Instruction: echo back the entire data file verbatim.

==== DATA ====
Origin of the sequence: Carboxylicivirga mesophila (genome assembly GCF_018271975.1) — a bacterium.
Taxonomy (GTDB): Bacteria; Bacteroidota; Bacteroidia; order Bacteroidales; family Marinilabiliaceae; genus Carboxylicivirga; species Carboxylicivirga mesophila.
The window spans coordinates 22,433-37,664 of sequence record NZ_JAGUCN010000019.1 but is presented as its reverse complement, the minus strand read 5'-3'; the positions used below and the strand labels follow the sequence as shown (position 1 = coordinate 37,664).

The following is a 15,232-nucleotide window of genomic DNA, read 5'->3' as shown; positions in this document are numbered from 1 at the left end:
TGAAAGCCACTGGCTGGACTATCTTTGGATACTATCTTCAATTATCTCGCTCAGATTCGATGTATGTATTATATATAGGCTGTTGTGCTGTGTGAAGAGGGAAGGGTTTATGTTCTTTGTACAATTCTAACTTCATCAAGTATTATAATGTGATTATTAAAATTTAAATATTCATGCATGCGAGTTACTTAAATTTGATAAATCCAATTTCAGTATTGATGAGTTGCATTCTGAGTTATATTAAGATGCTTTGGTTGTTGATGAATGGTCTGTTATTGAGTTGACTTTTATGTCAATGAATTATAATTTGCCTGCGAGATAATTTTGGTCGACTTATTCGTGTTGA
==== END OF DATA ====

Origin of the sequence: Carboxylicivirga mesophila (genome assembly GCF_018271975.1) — a bacterium.
Taxonomy (GTDB): Bacteria; Bacteroidota; Bacteroidia; order Bacteroidales; family Marinilabiliaceae; genus Carboxylicivirga; species Carboxylicivirga mesophila.
The window spans coordinates 22,433-37,664 of sequence record NZ_JAGUCN010000019.1 but is presented as its reverse complement, the minus strand read 5'-3'; the positions used below and the strand labels follow the sequence as shown (position 1 = coordinate 37,664).

The following is a 15,232-nucleotide window of genomic DNA, read 5'->3' as shown; positions in this document are numbered from 1 at the left end:
TGAAAGCCACTGGCTGGACTATCTTTGGATACTATCTTCAATTATCTCGCTCAGATTCGATGTATGTATTATATATAGGCTGTTGTGCTGTGTGAAGAGGGAAGGGTTTATGTTCTTTGTACAATTCTAACTTCATCAAGTATTATAATGTGATTATTAAAATTTAAATATTCATGCATGCGAGTTACTTAAATTTGATAAATCCAATTTCAGTATTGATGAGTTGCATTCTGAGTTATATTAAGATGCTTTGGTTGTTGATGAATGGTCTGTTATTGAGTTGACTTTTATGTCAATGAATTATAATTTGCCTGCGAGATAATTTTGGTCGACTTATTCGTGTTGA